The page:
As for love and fear, let me quote Sun Tzu's Art of War on this (yes, I have it by my side) - Therefore soldiers must be treated in the first instance with humanity, but kept under control by means of iron discipline
So, treat them with humanity (love, in the instance) but remember to keep discipline (or "tough love" as some would call)
Me-I like to get paid regularly and so do the people I receive goods and services. Randomly reinforcing the refuse disposal operatives won't make them work better.
It isn't randomly paying them..paying them isn't a reward..it is compensation (Something, such as money, given or received as payment or reparation, as for a service). You give them a random reward..like, for example, a pizza party.
Well. pang, I agree that it is good to give the workers a treat 'randomly', as long as they get the basic reward of a regular wage for regular work.
I'm a lover not a fighter, so we may disagree on some things. I'd like to make you redundant in your job as a war strategist. I am a peacemaker and I think that psychology can be useful in stopping wars happening in the first place. We've seen how bad the world has been in the past few years with the conflicts in the Middle East. I think that US policy in the Middle East requires more than just making the belligerents afraid of the US technological advantage. I think that it did not work in Vietnam, where the US was far better armed and stil lost, and it did not work for the British in the War of Independence. I think that the establishment of democracy over there is 'love'. I decide to stop this diatribe now to rest.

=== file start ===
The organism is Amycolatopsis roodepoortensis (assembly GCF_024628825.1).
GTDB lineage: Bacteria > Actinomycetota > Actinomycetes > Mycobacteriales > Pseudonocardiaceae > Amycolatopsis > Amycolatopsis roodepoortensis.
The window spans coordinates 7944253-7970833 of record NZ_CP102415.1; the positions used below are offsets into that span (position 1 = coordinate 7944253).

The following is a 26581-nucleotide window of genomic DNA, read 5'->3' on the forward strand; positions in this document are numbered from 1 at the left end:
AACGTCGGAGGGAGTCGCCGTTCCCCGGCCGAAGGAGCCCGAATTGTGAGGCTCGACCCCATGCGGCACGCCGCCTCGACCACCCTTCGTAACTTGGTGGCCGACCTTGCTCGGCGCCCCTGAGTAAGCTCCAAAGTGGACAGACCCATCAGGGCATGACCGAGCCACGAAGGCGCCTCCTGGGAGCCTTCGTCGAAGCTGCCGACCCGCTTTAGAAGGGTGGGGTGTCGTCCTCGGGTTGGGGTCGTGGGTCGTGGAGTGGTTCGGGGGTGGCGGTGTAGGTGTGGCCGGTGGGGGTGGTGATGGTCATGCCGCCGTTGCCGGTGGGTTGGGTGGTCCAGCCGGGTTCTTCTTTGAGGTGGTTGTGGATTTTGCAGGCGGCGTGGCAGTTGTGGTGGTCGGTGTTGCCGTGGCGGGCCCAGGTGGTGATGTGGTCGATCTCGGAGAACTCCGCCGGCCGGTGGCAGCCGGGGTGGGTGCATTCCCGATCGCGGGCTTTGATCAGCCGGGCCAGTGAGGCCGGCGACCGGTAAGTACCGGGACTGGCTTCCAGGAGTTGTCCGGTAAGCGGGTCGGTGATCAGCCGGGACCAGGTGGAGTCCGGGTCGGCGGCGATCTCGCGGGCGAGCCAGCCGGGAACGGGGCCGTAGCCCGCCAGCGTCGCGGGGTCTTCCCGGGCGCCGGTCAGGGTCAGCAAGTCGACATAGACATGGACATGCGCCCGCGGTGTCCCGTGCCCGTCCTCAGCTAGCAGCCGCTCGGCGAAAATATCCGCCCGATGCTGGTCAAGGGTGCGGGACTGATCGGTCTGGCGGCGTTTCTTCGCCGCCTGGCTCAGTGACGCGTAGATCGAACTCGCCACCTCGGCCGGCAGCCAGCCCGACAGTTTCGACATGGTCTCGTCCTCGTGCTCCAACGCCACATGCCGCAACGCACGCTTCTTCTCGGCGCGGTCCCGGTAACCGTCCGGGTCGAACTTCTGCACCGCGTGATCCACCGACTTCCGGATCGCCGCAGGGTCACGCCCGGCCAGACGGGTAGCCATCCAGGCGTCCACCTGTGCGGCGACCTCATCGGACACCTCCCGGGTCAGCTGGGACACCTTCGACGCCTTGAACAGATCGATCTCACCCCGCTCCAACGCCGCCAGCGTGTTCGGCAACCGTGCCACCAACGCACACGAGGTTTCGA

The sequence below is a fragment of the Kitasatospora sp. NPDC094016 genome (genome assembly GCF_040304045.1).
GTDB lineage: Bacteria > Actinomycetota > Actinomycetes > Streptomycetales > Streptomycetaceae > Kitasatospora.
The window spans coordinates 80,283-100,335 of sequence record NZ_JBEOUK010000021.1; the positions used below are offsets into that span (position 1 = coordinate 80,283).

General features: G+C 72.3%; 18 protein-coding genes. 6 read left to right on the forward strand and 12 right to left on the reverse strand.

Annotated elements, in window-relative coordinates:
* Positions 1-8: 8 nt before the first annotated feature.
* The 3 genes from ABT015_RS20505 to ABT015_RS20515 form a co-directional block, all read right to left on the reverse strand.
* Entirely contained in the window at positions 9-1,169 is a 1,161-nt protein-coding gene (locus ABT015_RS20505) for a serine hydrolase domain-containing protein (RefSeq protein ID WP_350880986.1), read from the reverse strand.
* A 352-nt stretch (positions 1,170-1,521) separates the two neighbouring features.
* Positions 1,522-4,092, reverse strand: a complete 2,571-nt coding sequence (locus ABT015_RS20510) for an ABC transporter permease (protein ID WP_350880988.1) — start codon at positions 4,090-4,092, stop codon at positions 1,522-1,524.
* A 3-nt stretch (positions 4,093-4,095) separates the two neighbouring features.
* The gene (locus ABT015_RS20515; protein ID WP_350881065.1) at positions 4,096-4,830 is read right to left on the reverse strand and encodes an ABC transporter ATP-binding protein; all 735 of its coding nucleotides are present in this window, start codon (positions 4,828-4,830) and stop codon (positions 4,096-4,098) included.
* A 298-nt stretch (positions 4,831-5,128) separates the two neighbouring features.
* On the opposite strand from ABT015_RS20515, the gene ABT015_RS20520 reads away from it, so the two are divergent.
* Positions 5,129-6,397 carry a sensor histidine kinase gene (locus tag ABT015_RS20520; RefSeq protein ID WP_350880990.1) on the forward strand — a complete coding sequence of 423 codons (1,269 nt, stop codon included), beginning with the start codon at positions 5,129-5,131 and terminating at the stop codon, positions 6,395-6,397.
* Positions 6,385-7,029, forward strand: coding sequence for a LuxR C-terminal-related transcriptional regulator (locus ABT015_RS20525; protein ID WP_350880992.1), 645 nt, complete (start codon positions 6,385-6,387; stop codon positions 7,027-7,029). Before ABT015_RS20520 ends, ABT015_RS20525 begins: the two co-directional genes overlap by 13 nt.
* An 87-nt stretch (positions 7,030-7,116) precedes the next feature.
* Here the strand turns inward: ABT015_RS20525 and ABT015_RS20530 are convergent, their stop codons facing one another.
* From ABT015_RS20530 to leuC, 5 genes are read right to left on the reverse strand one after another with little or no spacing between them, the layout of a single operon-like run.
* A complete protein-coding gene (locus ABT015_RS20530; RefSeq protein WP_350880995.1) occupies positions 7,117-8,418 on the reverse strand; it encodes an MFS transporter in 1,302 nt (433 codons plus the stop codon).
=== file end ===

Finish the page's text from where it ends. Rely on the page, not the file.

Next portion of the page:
I would rule with both. You don't want to be considered weak, otherwise corrupt insurgents will win, but you also don't want to be cruel and stupid. I would definitely be happy to reward my people with celebrations, treats and the like if they had been doing a good job (Communism fails with big groups of humans) but if I got heavy whiffs of trouble, I would stamp it out quick-like.